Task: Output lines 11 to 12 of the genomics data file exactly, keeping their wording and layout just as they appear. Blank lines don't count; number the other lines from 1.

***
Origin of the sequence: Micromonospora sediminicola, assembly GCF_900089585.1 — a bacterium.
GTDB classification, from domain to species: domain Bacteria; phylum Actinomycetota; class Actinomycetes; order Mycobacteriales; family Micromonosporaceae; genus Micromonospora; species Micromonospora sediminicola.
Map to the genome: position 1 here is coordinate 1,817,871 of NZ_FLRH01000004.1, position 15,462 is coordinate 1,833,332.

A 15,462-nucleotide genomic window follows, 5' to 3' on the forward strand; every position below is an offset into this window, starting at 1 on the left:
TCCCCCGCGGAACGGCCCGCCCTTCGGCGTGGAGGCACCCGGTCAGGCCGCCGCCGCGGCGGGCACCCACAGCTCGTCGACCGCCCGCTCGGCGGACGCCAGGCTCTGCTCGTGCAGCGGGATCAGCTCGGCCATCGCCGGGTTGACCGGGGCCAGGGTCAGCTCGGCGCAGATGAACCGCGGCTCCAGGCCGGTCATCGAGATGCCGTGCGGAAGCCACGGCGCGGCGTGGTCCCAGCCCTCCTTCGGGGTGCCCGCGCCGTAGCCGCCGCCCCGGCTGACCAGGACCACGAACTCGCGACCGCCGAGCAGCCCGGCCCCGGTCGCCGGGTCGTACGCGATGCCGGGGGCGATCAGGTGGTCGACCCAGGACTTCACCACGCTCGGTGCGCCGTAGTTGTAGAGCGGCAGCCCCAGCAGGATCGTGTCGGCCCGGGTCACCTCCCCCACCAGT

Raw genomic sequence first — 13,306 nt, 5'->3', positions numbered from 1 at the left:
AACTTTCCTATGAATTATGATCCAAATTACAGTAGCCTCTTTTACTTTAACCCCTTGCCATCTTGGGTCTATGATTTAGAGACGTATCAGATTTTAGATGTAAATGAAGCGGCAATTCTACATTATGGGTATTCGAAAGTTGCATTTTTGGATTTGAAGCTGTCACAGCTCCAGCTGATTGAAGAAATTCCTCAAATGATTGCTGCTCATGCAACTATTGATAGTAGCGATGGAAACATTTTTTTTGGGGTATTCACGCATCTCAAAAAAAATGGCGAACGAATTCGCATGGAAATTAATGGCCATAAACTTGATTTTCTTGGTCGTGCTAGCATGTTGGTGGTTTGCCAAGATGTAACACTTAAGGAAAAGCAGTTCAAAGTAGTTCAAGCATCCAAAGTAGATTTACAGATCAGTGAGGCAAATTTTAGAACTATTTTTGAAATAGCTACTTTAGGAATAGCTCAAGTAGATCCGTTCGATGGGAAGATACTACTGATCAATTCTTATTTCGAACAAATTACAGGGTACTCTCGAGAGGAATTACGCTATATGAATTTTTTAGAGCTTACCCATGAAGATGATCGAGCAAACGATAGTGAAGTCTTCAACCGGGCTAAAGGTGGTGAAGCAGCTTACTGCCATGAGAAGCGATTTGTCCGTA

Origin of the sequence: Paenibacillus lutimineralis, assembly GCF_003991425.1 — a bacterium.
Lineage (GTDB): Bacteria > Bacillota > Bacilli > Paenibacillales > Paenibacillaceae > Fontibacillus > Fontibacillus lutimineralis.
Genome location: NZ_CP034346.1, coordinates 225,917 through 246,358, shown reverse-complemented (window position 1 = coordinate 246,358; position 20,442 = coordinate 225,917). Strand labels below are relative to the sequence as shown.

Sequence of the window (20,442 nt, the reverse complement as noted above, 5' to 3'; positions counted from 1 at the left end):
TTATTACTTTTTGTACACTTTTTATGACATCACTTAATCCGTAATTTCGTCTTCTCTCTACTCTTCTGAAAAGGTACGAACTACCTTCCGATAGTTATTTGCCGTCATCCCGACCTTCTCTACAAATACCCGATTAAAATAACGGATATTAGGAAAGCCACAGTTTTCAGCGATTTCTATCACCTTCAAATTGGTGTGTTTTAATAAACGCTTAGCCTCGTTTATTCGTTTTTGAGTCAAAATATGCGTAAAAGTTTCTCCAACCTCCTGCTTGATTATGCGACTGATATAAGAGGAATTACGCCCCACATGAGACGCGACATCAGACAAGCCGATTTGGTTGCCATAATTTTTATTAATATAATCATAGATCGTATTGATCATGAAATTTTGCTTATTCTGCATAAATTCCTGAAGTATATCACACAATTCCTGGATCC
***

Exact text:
Sequence of the window (20,442 nt, the reverse complement as noted above, 5' to 3'; positions counted from 1 at the left end):
TTATTACTTTTTGTACACTTTTTATGACATCACTTAATCCGTAATTTCGTCTTCTCTCTACTCTTCTGAAAAGGTACGAACTACCTTCCGATAGTTATTTGCCGTCATCCCGACCTTCTCTACAAATACCCGATTAAAATAACGGATATTAGGAAAGCCACAGTTTTCAGCGATTTCTATCACCTTCAAATTGGTGTGTTTTAATAAACGCTTAGCCTCGTTTATTCGTTTTTGAGTCAAAATATGCGTAAAAGTTTCTCCAACCTCCTGCTTGATTATGCGACTGATATAAGAGGAATTACGCCCCACATGAGACGCGACATCAGACAAGCCGATTTGGTTGCCATAATTTTTATTAATATAATCATAGATCGTATTGATCATGAAATTTTGCTTATTCTGCATAAATTCCTGAAGTATATCACACAATTCCTGGATCC